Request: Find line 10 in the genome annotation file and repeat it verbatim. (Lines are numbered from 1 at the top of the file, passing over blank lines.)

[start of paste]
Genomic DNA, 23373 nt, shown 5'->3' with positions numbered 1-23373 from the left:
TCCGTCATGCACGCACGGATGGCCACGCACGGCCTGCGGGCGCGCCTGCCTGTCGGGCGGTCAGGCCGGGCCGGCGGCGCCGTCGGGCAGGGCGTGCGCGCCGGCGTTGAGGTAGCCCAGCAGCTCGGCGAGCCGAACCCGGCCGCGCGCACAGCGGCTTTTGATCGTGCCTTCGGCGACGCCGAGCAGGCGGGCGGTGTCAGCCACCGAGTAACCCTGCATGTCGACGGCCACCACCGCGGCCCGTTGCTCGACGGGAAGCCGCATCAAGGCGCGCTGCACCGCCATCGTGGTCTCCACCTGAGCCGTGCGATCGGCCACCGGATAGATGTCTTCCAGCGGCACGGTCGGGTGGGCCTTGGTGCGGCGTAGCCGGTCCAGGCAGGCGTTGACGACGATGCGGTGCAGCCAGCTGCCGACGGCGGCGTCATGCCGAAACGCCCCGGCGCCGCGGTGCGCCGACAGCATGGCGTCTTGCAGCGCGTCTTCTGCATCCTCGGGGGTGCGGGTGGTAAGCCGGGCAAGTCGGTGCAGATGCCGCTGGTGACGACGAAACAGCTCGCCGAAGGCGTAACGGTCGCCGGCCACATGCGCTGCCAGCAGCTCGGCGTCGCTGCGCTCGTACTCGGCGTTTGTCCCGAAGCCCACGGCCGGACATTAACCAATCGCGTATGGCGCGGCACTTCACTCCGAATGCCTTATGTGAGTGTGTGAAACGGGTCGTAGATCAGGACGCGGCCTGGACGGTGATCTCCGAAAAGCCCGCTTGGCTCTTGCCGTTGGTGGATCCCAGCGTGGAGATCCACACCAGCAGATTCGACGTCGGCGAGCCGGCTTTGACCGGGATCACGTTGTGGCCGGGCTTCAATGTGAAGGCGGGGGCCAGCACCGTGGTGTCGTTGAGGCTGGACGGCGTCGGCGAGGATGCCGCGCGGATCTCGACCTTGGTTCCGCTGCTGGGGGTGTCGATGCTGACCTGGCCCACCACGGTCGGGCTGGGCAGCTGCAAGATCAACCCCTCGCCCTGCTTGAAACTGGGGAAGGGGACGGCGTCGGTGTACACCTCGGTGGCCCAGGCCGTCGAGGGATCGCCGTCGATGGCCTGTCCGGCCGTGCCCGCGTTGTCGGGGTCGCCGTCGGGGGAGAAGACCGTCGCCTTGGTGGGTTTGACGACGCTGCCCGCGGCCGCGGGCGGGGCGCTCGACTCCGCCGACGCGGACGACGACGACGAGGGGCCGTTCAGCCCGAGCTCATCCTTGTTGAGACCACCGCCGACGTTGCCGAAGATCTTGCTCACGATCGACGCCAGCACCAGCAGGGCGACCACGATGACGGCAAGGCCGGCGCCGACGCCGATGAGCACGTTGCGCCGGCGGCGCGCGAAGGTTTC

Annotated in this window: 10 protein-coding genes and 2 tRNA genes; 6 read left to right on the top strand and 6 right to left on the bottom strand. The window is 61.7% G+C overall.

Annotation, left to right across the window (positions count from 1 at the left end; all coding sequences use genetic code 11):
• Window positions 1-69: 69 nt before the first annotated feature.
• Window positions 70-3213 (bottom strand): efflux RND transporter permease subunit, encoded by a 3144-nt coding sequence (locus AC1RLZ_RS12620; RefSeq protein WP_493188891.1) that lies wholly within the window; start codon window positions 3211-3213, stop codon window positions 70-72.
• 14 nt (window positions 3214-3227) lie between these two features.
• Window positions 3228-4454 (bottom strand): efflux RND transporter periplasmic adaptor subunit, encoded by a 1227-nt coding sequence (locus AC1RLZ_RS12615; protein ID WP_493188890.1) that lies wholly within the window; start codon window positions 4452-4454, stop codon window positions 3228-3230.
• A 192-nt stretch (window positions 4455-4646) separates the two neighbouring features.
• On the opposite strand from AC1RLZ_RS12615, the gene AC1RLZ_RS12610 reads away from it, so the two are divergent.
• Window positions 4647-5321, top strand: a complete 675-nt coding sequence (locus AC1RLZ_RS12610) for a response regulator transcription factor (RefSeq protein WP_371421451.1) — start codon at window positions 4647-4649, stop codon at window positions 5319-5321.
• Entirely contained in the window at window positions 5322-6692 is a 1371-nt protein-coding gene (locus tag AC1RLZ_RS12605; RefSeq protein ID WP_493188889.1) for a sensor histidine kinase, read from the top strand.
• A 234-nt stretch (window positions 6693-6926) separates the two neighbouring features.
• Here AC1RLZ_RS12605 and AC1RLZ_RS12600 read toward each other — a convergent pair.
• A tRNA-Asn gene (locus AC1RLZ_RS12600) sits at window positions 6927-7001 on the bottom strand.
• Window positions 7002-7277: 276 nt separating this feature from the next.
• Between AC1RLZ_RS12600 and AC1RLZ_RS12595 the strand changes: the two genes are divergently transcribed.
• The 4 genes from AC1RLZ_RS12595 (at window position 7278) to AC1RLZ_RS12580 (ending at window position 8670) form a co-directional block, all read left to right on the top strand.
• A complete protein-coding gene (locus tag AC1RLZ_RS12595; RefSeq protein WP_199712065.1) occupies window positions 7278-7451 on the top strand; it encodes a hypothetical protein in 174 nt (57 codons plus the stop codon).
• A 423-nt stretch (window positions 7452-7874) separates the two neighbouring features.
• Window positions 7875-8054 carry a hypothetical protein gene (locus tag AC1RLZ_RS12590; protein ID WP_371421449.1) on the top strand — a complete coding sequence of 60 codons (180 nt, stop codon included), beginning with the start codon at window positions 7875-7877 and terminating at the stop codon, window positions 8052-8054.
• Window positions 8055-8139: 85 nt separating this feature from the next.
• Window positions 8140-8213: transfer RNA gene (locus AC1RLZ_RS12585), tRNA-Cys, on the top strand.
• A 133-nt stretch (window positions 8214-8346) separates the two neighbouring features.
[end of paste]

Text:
• On the opposite strand from AC1RLZ_RS12615, the gene AC1RLZ_RS12610 reads away from it, so the two are divergent.